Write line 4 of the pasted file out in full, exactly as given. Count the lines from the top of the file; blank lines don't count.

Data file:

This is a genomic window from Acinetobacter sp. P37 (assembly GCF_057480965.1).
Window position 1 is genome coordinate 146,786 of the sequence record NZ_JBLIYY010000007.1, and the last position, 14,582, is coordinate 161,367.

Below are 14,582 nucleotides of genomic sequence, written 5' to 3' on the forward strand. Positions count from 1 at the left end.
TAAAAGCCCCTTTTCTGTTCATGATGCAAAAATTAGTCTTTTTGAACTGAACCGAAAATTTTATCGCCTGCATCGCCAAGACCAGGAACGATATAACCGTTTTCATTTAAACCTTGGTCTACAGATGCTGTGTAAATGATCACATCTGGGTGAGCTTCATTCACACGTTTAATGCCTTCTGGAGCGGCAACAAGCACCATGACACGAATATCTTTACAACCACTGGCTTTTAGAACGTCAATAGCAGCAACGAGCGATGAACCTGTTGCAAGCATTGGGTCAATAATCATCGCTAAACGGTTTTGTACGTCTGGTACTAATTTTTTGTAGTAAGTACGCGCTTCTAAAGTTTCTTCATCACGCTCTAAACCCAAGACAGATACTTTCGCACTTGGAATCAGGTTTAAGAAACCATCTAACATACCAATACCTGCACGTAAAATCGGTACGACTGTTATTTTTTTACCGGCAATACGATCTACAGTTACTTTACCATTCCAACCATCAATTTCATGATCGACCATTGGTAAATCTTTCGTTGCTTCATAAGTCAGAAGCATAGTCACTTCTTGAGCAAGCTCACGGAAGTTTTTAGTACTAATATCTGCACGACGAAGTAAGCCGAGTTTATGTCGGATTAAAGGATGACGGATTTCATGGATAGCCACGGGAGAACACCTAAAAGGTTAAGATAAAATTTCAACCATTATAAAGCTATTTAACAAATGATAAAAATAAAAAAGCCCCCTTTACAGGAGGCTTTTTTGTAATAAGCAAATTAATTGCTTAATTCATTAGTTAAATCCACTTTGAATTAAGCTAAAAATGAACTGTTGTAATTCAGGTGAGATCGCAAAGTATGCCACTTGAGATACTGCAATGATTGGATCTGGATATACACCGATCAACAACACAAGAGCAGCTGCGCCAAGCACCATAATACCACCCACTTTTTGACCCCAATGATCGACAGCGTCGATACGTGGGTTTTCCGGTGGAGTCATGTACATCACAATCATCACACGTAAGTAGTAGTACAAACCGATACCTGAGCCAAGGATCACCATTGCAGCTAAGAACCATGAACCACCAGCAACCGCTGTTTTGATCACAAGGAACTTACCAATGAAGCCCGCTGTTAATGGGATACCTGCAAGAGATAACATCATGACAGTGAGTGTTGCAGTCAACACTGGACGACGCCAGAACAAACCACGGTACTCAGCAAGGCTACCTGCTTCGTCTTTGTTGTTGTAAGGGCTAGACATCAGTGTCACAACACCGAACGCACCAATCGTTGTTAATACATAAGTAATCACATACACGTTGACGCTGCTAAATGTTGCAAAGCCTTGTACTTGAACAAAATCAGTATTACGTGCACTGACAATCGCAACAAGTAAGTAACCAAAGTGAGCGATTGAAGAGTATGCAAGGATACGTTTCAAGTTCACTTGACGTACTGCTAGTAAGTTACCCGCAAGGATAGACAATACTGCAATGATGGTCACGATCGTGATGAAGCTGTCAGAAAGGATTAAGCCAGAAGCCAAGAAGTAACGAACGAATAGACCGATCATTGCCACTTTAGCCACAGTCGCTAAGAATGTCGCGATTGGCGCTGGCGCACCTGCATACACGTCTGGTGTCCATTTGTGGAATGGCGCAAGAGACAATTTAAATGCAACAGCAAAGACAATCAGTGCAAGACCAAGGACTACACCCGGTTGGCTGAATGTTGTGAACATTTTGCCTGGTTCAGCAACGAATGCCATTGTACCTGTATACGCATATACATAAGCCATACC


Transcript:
TAAAAGCCCCTTTTCTGTTCATGATGCAAAAATTAGTCTTTTTGAACTGAACCGAAAATTTTATCGCCTGCATCGCCAAGACCAGGAACGATATAACCGTTTTCATTTAAACCTTGGTCTACAGATGCTGTGTAAATGATCACATCTGGGTGAGCTTCATTCACACGTTTAATGCCTTCTGGAGCGGCAACAAGCACCATGACACGAATATCTTTACAACCACTGGCTTTTAGAACGTCAATAGCAGCAACGAGCGATGAACCTGTTGCAAGCATTGGGTCAATAATCATCGCTAAACGGTTTTGTACGTCTGGTACTAATTTTTTGTAGTAAGTACGCGCTTCTAAAGTTTCTTCATCACGCTCTAAACCCAAGACAGATACTTTCGCACTTGGAATCAGGTTTAAGAAACCATCTAACATACCAATACCTGCACGTAAAATCGGTACGACTGTTATTTTTTTACCGGCAATACGATCTACAGTTACTTTACCATTCCAACCATCAATTTCATGATCGACCATTGGTAAATCTTTCGTTGCTTCATAAGTCAGAAGCATAGTCACTTCTTGAGCAAGCTCACGGAAGTTTTTAGTACTAATATCTGCACGACGAAGTAAGCCGAGTTTATGTCGGATTAAAGGATGACGGATTTCATGGATAGCCACGGGAGAACACCTAAAAGGTTAAGATAAAATTTCAACCATTATAAAGCTATTTAACAAATGATAAAAATAAAAAAGCCCCCTTTACAGGAGGCTTTTTTGTAATAAGCAAATTAATTGCTTAATTCATTAGTTAAATCCACTTTGAATTAAGCTAAAAATGAACTGTTGTAATTCAGGTGAGATCGCAAAGTATGCCACTTGAGATACTGCAATGATTGGATCTGGATATACACCGATCAACAACACAAGAGCAGCTGCGCCAAGCACCATAATACCACCCACTTTTTGACCCCAATGATCGACAGCGTCGATACGTGGGTTTTCCGGTGGAGTCATGTACATCACAATCATCACACGTAAGTAGTAGTACAAACCGATACCTGAGCCAAGGATCACCATTGCAGCTAAGAACCATGAACCACCAGCAACCGCTGTTTTGATCACAAGGAACTTACCAATGAAGCCCGCTGTTAATGGGATACCTGCAAGAGATAACATCATGACAGTGAGTGTTGCAGTCAACACTGGACGACGCCAGAACAAACCACGGTACTCAGCAAGGCTACCTGCTTCGTCTTTGTTGTTGTAAGGGCTAGACATCAGTGTCACAACACCGAACGCACCAATCGTTGTTAATACATAAGTAATCACATACACGTTGACGCTGCTAAATGTTGCAAAGCCTTGTACTTGAACAAAATCAGTATTACGTGCACTGACAATCGCAACAAGTAAGTAACCAAAGTGAGCGATTGAAGAGTATGCAAGGATACGTTTCAAGTTCACTTGACGTACTGCTAGTAAGTTACCCGCAAGGATAGACAATACTGCAATGATGGTCACGATCGTGATGAAGCTGTCAGAAAGGATTAAGCCAGAAGCCAAGAAGTAACGAACGAATAGACCGATCATTGCCACTTTAGCCACAGTCGCTAAGAATGTCGCGATTGGCGCTGGCGCACCTGCATACACGTCTGGTGTCCATTTGTGGAATGGCGCAAGAGACAATTTAAATGCAACAGCAAAGACAATCAGTGCAAGACCAAGGACTACACCCGGTTGGCTGAATGTTGTGAACATTTTGCCTGGTTCAGCAACGAATGCCATTGTACCTGTATACGCATATACATAAGCCATACC